Image Credit: Aonnome
Happy Monday everyone! As many of you know, over the holidays I took a break from Cameos, but I am back at it with your help and looking forward to supporting as many charitable organizations as possible. Plus, Cameo just launched a new feature called Cameo Calls that I am really enjoying. If you haven’t heard of Cameo Calls before they are 5-minute live video calls where we can talk about anything your heart desires in REAL time. It’s $250 dollars and every single penny is donated back to charity. Want to join me on my next Cameo Call? In my last attempt doing these calls, I had a few technical difficulties, but I promise I am looking at my calendar as we speak to solidify another day, stay tuned!
Before we dive into this blog post, it’s important for me to honour the territory where my journey began. I acknowledge the territory that I was blessed to be born and raised on is the ancestral, unceded territory of the Beaver Cree, Dene Territory, and Métis People. And in honour of the upcoming National Day of Awareness for MMIWG2S, on May 5th. I wanted to support an organization that helps the victims and their family’s mental and emotional wellbeing in my hometown of Peace River, Alberta.
This month, we decided to support not one but TWO non-profit organizations: the Peace River Sisters in Spirit and The Pacific Association First Nations Women. With YOUR help through Cameo, we were able to raise $6,383.71 CAD to support these amazing non-profit local organizations. For those of you that don’t know, I was born and raised in Peace River and it feels so good to be able to continue to connect with my community this way!
Image Credit: Indigenous Peoples Movement
The Peace River Sisters In Spirit (PRSIS) is a grassroots, unfunded group of matriarchs. They aim to raise awareness on the issue of Missing and Murdered Indigenous Women and Girls in Canada, foster change, and facilitate the healing process. With this donation, they intend to support the MMIWG2S victims’ families as they undertake lengthy legal battles. And create opportunities for healing and awareness.
The Pacific Association First Nations Women has been in existence since 1981 and is 100% Indigenous woman managed and led. They have been providing counseling for families of the Murdered and Missing Indigenous Women and Girls and have created an Indigenous Women’s Council that will work together to create a local action plan to implement the Calls for Justice from the National Inquiry. The funds received will be used to support their counseling program and the families who access it.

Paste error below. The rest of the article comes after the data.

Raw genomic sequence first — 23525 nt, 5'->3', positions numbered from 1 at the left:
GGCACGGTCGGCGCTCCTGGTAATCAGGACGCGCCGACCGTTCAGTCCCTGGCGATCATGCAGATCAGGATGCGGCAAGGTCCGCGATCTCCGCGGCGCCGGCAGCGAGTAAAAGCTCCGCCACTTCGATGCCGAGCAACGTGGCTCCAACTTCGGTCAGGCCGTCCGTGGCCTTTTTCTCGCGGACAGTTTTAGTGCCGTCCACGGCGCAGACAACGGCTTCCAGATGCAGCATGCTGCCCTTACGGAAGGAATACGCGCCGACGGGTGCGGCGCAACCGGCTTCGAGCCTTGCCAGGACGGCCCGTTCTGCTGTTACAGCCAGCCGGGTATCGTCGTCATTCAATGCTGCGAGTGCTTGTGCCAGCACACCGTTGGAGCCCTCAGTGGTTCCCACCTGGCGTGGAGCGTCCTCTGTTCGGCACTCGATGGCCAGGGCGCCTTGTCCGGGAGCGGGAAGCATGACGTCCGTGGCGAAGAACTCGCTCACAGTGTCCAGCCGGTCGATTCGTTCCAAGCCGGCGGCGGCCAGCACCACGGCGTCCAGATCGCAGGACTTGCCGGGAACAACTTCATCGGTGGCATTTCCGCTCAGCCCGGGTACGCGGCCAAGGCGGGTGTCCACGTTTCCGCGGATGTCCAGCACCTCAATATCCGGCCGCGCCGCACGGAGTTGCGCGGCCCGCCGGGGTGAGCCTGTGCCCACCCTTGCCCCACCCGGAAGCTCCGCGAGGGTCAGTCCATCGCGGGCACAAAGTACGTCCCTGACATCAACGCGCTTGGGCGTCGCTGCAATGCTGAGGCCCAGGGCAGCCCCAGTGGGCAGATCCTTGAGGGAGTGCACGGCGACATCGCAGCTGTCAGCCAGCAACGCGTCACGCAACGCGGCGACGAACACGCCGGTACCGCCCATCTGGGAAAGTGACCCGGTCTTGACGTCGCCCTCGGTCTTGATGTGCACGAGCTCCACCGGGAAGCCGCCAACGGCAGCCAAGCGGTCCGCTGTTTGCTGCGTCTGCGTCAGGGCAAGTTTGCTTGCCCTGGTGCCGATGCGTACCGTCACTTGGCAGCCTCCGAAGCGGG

“We are grateful to those in [the] community who wish to partner with us and support our programs and services, to uplift Indigenous women and strengthen families. Please visit our website for more information and how you can support the work we do.” said Diana Day, Lead Matriarch.
Image Credit: The Pacific Association First Nations Women
Did you know?
- Indigenous women and girls are five times more likely to experience violence than any other population in Canada and this violence tends to result in more serious harm.
- Indigenous women make up 16% of all female homicide victims, and 11% of missing women, even though Indigenous people make up 4.3% of the population of Canada.
- Violence against Indigenous women and girls is systemic and a national crisis that requires urgent, informed and collaborative action.
- Indigenous women are three times more likely than non-Indigenous women to be victims of violence.
- Current public data on MMIWG oversimplifies and underrepresents the scale of the issue, yet still demonstrates a complex and pervasive pattern of violence against Indigenous women and girls who are often targeted because of their gender and Indigenous identity.
- The 2014 RCMP Operational Overview notes that police recorded 1,017 incidents of Aboriginal female homicides between 1980 and 2012 and 164 missing Aboriginal female investigations dating back to 1952. There have been a number of reports indicating numbers are significantly higher.
- From 2001 to 2014 the average rate of homicides involving Indigenous female victims was four times higher than that of homicides involving non-Indigenous female victims.
Above information credit to : Assembly of First Nations
How long are we going to stand by and continue to allow these atrocities to take place and ignore the normalized violence against Indigenous bodies? Indigenous women, girls, and gender-diverse peoples matter! Their Lives Matter PERIOD.
I am sickened everytime I hear about a missing Indigenous person and I’m sure that I am not even aware of the half of them. I am appalled by these statistics. It is time for us to come together and put an end to the violence Indigenous peoples face and find more ways to support the victims, their families and communities so they can commence the healing process.
The National Day of Awareness for Missing and Murdered Indigenous Women, Girls and Two Spirited folk (MMIWG2S) is on May 5, 2021
Image Credit: Selene
What can you do?
- Wear Red
- Create & Share: a MMIWG2S No More Stolen Sisters’ poster or social post
- Support & Follow: @CarrierSekaniTribalCouncil @matriarch.movement @butterfliesinspirit @decolonialclothing @decolonizefirst @theindigenousfoundation @fsismmiwg2s
- If you are in the position to give please do.
- Show compassion and solidarity, intervene when you see something suspicious.
- Share the Hope for Wellness toll-free Help Line: 1-855-242-3310 immediate mental health counselling and crisis intervention to all Indigenous peoples across Canada.
- Keep becoming more aware of the issues impacting members of your community and demand tangible change to eliminate harm
- Please send us your NGO’s to support and we will update this post!
If you booked a Cameo this last month, thank you for your continuous support and giving back to local charities and initiatives!